No one has missed out yet as eligible couples have until 5 April 2020 to seek backdated claims for every year including 2015-16.

You can claim here https://www.gov.uk/marriage-allowance/how-to-apply

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Helping you be more intentional when gifting

Charitable giving should bring great joy and fulfilment. It should make you feel empowered and excited about the good you can do in the world.

But many generous people don’t get as much joy from their giving as they can, simply because they lack quality information on how to choose charities best aligned with their interests.

If you’ve reached the stage where you want to go beyond one-off donations and really understand the issue you’re passionate about and how charitable donations can support it, take a look at Thoughtful Philanthropy.

This charitable giving advisory service helps individuals and families become informed and empowered philanthropists.

They dig into the issues that move you and identify the issue or issues you want to put your time and treasure behind. In a few weeks, they come back to you with a bespoke, well-researched report on the charities working on your chosen issue and their approaches. Where and how much you give is up to you. Their job is just to make you feel really good about where you do choose to give.

Is your money being well spent?

If you donate to a charity that aims to save the polar bear, how do you know it’s being spent wisely?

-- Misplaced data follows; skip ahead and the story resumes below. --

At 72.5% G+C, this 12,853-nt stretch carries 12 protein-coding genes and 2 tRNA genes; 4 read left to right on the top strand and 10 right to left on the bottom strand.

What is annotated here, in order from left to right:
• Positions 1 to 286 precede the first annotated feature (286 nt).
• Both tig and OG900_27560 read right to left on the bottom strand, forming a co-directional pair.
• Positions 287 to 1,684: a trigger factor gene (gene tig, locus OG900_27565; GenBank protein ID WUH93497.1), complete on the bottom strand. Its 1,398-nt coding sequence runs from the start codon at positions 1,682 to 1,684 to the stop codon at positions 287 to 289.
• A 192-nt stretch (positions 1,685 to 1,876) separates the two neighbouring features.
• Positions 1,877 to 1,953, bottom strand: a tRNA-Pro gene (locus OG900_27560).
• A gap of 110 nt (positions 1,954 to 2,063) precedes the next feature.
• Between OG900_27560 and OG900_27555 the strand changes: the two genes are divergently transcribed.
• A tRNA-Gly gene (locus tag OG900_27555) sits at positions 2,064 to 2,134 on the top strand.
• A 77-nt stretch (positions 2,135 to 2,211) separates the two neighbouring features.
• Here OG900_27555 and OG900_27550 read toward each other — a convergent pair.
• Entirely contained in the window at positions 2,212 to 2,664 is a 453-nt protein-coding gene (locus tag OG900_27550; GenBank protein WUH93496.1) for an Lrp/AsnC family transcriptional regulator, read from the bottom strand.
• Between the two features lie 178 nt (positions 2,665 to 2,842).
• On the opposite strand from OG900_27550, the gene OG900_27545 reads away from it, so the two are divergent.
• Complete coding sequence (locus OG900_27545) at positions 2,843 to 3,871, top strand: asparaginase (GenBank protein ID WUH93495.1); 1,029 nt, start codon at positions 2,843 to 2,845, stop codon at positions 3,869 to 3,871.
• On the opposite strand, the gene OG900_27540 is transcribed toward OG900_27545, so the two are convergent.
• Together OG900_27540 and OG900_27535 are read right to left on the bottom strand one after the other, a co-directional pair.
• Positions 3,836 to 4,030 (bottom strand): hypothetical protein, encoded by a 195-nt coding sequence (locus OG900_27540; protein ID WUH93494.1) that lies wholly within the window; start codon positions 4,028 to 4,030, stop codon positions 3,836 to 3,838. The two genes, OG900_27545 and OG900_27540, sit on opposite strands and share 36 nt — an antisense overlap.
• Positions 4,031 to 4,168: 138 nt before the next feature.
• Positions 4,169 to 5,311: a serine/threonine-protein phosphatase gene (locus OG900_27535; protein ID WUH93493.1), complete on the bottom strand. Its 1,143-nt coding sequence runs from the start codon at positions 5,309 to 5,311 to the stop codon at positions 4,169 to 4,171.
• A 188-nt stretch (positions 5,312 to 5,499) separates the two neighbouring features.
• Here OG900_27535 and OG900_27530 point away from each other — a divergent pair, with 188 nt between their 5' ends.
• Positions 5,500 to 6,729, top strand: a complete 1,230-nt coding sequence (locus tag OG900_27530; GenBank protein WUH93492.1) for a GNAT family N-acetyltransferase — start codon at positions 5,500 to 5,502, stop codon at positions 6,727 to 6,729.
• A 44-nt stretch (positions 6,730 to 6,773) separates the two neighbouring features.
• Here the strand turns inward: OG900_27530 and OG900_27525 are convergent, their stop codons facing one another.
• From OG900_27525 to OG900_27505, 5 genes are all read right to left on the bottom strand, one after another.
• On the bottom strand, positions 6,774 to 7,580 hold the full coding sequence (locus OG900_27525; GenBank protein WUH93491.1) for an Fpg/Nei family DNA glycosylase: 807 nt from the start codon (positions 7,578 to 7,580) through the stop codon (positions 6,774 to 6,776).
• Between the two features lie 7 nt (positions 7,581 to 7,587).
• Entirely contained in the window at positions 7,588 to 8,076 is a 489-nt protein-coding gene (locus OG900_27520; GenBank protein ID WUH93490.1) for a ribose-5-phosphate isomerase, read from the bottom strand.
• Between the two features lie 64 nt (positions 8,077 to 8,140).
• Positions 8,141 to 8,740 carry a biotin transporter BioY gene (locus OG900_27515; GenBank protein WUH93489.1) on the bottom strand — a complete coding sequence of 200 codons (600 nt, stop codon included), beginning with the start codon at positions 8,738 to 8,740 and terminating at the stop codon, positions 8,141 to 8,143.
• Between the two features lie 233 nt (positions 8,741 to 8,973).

This is the million-pound question at the moment and, unfortunately, there is no clear answer because the real challenge is that a charity is not a ‘Tesco’. If you look at the financials of Tesco, you can find out what they are paying in and what they are paying out, so you can see their profit margin. They’re delivering on shareholder value.

You look at a charity, and their goal is social change, which does not come out on a balance sheet. It’s very, very difficult to evaluate. There is a movement to do more evaluation of charity work, which is really welcome, but it is really difficult.

At the end of the day, it can be very subjective. Does a charity is working on homelessness for example, spend all of their money on beds for homeless people or do they put their money into mental health and substance abuse support?

 

Giving more than just your treasure

Monetary donations are always greatly appreciated by charities, but there is so much more you can give – especially in retirement. The tremendous amount of skills that you can give back to the issues you care about is huge.

Today’s retirees have lots of energy and vitality. A retiree of 65 now comparable to maybe 40 years ago is incomparable, first of all, in life expectancy and therefore health. Have you considered how you could give your time, talents and testimony, in addition to your treasure?

Finding out more

I interviewed Lauren Janus of Thoughtful Philanthropy on episode 030 of The Retirement Café Podcast. If you’d like to hear her views on the future of philanthropic giving, click here.

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Charitable giving should bring great joy and fulfilment.

It should make you feel empowered and excited about the good you can do in the world.

Many of us donate to charity, but do we do it intentionally?

Lauren’s journey towards understanding the charitable landscape